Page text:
The investment market for commercial retail properties has remained fairly strong in Alberta despite the province's economic difficulties over the past two years €“ and real estate investment experts see growing opportunities for 2017.
The shocks to the Alberta economy struck in late 2014. Oil prices began to plummet and thousands of employees in the oil and gas sector were laid off. The province has been feeling the effects ever since, although signs of recovery emerged in the last quarter of 2016.
The economic downturn did affect some aspects of the commercial real estate investment market in Alberta, according to brokerage firms that specialize in the sector.
"When oil prices dropped and produced far-reaching consequences across the Alberta economy, the traditional buyers of larger investment real estate €“ institutions, real estate investment trusts and pension funds €“ stepped back somewhat from Alberta investment," says Rick Argue, senior vice president, national investment services and brokerage, with Colliers Macaulay Nicolls Inc. in Edmonton.
For retail properties, however, the trend was different, he says. "From small strip malls to larger institutional-quality retail properties, demand continued unabated and, in fact, has increased. In Edmonton in 2016, we saw a record number of transactions and a record sales volume in retail assets."
With more cautious institutional investors, private investment led by high-net-worth individuals and syndicates increased their activity in the retail investment market, he adds. "Private investors, who have had access to very attractive financing at this time of low interest rates, have largely driven the market over the past couple of years."
Purchasers of Alberta retail assets can expect good returns in part because of the strong foundations in the province's retail sector, says Mr. Argue's colleague, Mark Swaenepoel, vice president, national investment services at Colliers International.
Palisades Shopping Plaza, Edmonton, Alberta, one of ReDev Properties' retail properties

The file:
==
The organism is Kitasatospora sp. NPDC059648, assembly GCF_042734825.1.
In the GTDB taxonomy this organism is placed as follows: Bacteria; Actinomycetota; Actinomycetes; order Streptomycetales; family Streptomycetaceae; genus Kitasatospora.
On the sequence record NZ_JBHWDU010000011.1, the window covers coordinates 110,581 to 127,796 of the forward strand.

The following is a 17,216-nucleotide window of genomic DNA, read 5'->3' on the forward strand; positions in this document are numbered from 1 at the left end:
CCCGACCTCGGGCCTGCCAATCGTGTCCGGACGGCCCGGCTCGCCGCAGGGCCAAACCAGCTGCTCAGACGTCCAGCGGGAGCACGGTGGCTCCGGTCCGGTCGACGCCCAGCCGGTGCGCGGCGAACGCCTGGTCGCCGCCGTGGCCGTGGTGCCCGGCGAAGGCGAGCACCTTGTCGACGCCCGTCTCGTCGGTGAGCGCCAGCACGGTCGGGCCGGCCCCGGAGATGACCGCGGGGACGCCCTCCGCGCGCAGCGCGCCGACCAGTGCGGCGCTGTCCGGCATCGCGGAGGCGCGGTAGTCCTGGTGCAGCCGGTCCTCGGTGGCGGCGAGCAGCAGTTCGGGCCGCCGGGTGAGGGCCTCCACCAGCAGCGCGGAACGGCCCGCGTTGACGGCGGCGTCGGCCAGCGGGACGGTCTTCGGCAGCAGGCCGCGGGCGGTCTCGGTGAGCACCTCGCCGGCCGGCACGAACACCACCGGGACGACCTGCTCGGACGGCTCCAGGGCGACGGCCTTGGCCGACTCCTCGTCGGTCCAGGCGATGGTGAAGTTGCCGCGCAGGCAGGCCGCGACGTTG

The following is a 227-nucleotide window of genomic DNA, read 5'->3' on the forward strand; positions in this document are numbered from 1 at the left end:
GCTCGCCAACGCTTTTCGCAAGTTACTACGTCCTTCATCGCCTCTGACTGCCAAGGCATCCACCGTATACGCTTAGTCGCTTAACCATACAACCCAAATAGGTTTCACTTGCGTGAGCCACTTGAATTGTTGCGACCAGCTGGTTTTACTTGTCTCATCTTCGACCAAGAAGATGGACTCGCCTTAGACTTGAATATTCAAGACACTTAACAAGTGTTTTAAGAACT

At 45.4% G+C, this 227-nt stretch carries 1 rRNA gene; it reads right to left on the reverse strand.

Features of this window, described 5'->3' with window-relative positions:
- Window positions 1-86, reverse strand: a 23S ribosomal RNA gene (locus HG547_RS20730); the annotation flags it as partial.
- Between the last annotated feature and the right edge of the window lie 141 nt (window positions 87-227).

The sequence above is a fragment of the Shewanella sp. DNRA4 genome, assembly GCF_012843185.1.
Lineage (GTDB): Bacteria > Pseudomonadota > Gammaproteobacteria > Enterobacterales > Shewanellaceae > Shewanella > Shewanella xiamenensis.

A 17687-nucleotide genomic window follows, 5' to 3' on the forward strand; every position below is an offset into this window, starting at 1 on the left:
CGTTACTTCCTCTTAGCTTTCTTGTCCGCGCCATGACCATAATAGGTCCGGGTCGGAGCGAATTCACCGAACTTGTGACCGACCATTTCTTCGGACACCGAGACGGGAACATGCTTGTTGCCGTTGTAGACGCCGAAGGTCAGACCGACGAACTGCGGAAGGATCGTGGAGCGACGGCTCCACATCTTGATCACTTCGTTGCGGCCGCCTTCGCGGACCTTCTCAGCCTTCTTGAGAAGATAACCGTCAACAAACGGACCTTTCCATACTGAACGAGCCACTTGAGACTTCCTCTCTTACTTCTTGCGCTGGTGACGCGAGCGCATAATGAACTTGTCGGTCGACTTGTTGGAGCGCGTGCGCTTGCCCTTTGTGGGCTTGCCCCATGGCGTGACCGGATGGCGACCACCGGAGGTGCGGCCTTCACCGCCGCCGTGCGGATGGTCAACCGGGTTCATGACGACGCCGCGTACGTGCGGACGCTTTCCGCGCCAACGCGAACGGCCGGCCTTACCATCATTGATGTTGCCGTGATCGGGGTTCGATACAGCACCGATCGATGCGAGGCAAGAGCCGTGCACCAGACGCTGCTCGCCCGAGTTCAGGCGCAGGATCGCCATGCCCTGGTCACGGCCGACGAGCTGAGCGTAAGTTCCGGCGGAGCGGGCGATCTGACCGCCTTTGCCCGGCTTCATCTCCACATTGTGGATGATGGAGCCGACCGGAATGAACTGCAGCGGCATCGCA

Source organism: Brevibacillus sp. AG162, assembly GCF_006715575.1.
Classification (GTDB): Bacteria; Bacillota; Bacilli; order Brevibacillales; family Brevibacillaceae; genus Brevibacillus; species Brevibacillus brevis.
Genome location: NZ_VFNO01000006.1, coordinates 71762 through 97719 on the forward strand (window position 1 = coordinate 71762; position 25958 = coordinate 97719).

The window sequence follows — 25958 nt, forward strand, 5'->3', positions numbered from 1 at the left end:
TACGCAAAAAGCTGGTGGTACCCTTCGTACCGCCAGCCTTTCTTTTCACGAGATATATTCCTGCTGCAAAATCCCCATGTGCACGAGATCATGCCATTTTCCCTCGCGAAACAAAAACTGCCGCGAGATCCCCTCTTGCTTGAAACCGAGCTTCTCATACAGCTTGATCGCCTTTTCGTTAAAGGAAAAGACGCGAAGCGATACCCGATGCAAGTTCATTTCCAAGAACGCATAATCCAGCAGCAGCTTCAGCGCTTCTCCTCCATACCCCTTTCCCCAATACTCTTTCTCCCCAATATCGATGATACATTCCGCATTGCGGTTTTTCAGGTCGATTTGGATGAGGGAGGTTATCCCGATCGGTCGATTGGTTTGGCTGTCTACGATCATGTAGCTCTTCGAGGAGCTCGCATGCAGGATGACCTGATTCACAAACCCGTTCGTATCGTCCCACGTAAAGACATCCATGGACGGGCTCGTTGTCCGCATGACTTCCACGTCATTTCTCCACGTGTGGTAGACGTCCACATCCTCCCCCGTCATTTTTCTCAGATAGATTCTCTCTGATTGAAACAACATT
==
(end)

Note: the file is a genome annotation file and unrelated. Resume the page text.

"Retail spending in Alberta has traditionally been the highest per capita in Canada," says Mr. Swaenepoel. "During the downturn, retail spending here has fallen slightly, but it is still above the national average €“ and retail vacancy rates are between three and four per cent, which is a landlord's market."
In a slow economy, some would-be investors expect to acquire real estate at "bargain-basement" prices, says David Young, vice president and Edmonton manager with real estate brokerage firm CB Richard Ellis Alberta. "Those expectations weren't realized. Especially in the core property classes, such as retail, we had very few foreclosures, for example."
Retail properties are strong investment performers through periods of economic fluctuation because many retailers continue to perform well in the tougher times.
"Even with company layoffs and rising unemployment, large cities such as Edmonton and Calgary have economies that continue to function," Mr. Young says. "Retailers are still relatively successful. People still need to go to shopping centres to buy food, go to the drugstore and get a haircut. Retail is definitely a real estate asset class in demand, both in the private sector and for the institutional investor."
Canadian commercial real estate asset manager ReDev Properties Ltd. is confident that its retail properties in Alberta will continue to produce good investment returns, as they did in 2016. The company invests in the types of retail assets more likely to withstand economic ups and downs.
"Our interest is in neighbourhood shopping centres in mature neighbourhoods, where people have lived for a long time," says Richard Crenian, president of ReDev Properties. "We are committed to finding properties that are neighbourhood-based with more €˜convenience'-type plazas. Those tend to be more recession-proof, with a constant demand for local goods and services."
The ReDev Properties president is expecting a stronger retail estate sector in Alberta over the coming year, along with growth in investment opportunities. "The Alberta economy is slowly recovering. We expect people are going to be moving back to Alberta looking for jobs and spending money €“ and that should help those working in retail properties," says Mr. Crenian.
"Forecasters see the fourth quarter of 2016 as the bottom of the economic cycle," he says. "We believe now is the time we should be accumulating more retail properties. For anyone thinking of investing in retail real estate €“ now is the right time to place your bets."